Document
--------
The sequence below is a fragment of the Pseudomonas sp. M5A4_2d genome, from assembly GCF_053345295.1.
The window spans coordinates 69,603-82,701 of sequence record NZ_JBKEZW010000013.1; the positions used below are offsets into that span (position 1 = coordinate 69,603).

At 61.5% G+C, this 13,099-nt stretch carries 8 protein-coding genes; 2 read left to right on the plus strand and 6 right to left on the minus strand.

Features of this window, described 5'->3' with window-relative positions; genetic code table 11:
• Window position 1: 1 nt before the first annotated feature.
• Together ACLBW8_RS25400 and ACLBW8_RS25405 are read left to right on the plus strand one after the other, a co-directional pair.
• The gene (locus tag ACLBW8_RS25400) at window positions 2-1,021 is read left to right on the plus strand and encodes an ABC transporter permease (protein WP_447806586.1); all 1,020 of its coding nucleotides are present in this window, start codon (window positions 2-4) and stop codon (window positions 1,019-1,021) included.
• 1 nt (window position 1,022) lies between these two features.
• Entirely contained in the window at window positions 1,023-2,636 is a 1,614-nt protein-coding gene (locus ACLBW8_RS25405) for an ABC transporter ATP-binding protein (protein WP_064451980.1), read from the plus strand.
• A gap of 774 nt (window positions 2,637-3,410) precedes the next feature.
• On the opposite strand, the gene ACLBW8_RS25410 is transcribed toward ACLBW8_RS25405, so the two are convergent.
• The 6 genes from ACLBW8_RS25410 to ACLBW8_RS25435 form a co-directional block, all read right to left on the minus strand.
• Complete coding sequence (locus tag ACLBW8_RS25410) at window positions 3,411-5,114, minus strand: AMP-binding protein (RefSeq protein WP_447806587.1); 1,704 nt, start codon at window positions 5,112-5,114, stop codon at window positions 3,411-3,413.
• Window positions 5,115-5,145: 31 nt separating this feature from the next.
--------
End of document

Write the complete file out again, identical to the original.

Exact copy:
The sequence below is a fragment of the Pseudomonas sp. M5A4_2d genome, from assembly GCF_053345295.1.
The window spans coordinates 69,603-82,701 of sequence record NZ_JBKEZW010000013.1; the positions used below are offsets into that span (position 1 = coordinate 69,603).

At 61.5% G+C, this 13,099-nt stretch carries 8 protein-coding genes; 2 read left to right on the plus strand and 6 right to left on the minus strand.

Features of this window, described 5'->3' with window-relative positions; genetic code table 11:
• Window position 1: 1 nt before the first annotated feature.
• Together ACLBW8_RS25400 and ACLBW8_RS25405 are read left to right on the plus strand one after the other, a co-directional pair.
• The gene (locus tag ACLBW8_RS25400) at window positions 2-1,021 is read left to right on the plus strand and encodes an ABC transporter permease (protein WP_447806586.1); all 1,020 of its coding nucleotides are present in this window, start codon (window positions 2-4) and stop codon (window positions 1,019-1,021) included.
• 1 nt (window position 1,022) lies between these two features.
• Entirely contained in the window at window positions 1,023-2,636 is a 1,614-nt protein-coding gene (locus ACLBW8_RS25405) for an ABC transporter ATP-binding protein (protein WP_064451980.1), read from the plus strand.
• A gap of 774 nt (window positions 2,637-3,410) precedes the next feature.
• On the opposite strand, the gene ACLBW8_RS25410 is transcribed toward ACLBW8_RS25405, so the two are convergent.
• The 6 genes from ACLBW8_RS25410 to ACLBW8_RS25435 form a co-directional block, all read right to left on the minus strand.
• Complete coding sequence (locus tag ACLBW8_RS25410) at window positions 3,411-5,114, minus strand: AMP-binding protein (RefSeq protein WP_447806587.1); 1,704 nt, start codon at window positions 5,112-5,114, stop codon at window positions 3,411-3,413.
• Window positions 5,115-5,145: 31 nt separating this feature from the next.